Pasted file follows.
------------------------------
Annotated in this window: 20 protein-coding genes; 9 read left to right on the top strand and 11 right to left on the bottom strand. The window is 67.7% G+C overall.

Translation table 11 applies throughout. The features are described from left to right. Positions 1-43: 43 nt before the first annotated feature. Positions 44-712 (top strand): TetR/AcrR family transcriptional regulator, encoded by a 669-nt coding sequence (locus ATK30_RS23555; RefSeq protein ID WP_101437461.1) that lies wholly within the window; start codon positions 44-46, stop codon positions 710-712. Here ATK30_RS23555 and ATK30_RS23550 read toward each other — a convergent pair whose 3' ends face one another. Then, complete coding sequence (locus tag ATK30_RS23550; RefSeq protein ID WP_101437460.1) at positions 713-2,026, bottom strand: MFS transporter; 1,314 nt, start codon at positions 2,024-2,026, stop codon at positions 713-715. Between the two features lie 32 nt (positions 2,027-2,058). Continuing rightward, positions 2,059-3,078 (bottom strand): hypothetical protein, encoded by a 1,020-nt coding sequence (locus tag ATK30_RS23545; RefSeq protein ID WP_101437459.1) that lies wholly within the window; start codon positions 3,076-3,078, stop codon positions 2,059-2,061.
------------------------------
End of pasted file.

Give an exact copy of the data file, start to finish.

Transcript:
Annotated in this window: 20 protein-coding genes; 9 read left to right on the top strand and 11 right to left on the bottom strand. The window is 67.7% G+C overall.

Translation table 11 applies throughout. The features are described from left to right. Positions 1-43: 43 nt before the first annotated feature. Positions 44-712 (top strand): TetR/AcrR family transcriptional regulator, encoded by a 669-nt coding sequence (locus ATK30_RS23555; RefSeq protein ID WP_101437461.1) that lies wholly within the window; start codon positions 44-46, stop codon positions 710-712. Here ATK30_RS23555 and ATK30_RS23550 read toward each other — a convergent pair whose 3' ends face one another. Then, complete coding sequence (locus tag ATK30_RS23550; RefSeq protein ID WP_101437460.1) at positions 713-2,026, bottom strand: MFS transporter; 1,314 nt, start codon at positions 2,024-2,026, stop codon at positions 713-715. Between the two features lie 32 nt (positions 2,027-2,058). Continuing rightward, positions 2,059-3,078 (bottom strand): hypothetical protein, encoded by a 1,020-nt coding sequence (locus tag ATK30_RS23545; RefSeq protein ID WP_101437459.1) that lies wholly within the window; start codon positions 3,076-3,078, stop codon positions 2,059-2,061.